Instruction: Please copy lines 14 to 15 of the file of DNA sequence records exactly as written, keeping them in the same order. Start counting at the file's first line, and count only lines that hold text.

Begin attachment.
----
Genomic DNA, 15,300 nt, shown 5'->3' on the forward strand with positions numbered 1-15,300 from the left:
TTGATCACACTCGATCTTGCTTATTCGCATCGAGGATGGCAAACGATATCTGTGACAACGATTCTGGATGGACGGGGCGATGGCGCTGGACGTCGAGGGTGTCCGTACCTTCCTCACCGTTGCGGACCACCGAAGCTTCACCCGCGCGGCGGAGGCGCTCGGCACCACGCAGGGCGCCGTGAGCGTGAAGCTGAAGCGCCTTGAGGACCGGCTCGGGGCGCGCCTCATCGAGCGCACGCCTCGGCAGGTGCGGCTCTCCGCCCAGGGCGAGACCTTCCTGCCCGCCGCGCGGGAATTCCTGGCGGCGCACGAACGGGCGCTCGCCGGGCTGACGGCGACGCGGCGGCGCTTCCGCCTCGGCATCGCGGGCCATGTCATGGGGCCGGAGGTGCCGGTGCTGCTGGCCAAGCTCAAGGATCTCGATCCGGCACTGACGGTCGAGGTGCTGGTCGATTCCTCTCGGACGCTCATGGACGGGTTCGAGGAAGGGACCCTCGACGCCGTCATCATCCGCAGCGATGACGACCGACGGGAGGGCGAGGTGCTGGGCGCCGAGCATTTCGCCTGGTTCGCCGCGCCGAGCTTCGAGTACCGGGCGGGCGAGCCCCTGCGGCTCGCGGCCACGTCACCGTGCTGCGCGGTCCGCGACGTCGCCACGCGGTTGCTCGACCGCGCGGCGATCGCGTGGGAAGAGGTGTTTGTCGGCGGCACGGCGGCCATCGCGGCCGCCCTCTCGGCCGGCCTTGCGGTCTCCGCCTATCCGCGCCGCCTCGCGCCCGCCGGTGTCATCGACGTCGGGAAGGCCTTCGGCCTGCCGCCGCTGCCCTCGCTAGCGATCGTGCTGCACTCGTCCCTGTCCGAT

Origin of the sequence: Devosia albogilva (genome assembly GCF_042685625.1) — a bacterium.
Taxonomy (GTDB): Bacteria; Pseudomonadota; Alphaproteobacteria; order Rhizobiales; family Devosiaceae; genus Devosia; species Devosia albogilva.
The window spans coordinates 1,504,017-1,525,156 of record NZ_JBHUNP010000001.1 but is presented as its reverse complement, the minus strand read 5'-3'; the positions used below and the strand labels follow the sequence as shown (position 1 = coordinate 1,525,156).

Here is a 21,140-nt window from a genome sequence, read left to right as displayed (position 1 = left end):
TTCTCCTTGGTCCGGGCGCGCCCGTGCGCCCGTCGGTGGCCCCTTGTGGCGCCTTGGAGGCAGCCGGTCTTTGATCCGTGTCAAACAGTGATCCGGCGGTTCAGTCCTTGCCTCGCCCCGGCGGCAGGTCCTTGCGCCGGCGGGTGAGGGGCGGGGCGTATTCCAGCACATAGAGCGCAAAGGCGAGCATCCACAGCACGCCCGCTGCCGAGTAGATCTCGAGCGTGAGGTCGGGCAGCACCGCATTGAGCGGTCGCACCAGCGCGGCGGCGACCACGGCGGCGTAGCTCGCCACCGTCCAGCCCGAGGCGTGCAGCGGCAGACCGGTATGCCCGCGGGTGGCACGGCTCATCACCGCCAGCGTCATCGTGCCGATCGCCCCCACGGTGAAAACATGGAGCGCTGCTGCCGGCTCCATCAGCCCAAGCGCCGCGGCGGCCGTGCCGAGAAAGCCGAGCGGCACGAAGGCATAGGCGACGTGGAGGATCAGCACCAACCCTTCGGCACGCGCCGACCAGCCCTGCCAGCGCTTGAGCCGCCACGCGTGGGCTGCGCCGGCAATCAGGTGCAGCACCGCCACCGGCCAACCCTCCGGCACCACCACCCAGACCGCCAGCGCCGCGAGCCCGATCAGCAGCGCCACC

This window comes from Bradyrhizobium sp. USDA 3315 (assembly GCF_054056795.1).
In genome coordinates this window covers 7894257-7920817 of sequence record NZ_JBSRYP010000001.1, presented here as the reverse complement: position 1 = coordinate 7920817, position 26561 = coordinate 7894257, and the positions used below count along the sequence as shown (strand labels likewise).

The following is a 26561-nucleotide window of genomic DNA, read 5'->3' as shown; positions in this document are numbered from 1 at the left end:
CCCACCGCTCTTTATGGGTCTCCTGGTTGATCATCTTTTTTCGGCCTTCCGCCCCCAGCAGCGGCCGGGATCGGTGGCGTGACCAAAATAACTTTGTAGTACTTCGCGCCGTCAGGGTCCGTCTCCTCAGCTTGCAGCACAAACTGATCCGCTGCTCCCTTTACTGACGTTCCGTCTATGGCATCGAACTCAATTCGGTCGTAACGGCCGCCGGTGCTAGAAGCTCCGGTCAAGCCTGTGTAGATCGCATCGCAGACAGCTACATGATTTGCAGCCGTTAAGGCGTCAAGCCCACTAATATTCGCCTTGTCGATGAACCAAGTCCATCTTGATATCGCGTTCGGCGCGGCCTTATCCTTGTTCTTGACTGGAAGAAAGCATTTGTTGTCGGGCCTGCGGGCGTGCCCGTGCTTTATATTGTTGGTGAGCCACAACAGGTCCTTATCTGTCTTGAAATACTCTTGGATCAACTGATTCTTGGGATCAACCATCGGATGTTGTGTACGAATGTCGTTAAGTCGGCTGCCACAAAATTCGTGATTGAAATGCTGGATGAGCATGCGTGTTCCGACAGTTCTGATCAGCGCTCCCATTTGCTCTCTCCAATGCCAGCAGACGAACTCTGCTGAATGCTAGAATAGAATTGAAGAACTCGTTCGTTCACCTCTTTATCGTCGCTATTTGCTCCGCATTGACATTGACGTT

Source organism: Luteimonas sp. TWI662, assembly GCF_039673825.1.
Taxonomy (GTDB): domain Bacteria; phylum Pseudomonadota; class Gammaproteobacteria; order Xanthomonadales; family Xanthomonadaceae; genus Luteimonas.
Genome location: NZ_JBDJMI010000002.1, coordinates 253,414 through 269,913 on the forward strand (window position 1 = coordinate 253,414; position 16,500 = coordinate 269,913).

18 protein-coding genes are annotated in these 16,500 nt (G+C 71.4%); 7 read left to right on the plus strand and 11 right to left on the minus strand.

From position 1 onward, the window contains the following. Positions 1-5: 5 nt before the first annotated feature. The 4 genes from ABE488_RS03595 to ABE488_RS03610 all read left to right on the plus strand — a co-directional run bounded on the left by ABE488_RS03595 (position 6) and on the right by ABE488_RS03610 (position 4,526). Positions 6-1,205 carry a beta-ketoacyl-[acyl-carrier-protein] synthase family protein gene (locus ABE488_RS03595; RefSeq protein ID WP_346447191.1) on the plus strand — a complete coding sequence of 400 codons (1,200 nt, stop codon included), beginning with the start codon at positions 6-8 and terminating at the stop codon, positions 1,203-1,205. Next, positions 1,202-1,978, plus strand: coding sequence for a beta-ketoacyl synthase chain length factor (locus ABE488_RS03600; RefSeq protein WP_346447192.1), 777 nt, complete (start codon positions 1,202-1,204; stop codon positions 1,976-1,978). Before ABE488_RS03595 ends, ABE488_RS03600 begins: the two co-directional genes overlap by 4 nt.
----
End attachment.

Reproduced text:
Genome location: NZ_JBDJMI010000002.1, coordinates 253,414 through 269,913 on the forward strand (window position 1 = coordinate 253,414; position 16,500 = coordinate 269,913).

18 protein-coding genes are annotated in these 16,500 nt (G+C 71.4%); 7 read left to right on the plus strand and 11 right to left on the minus strand.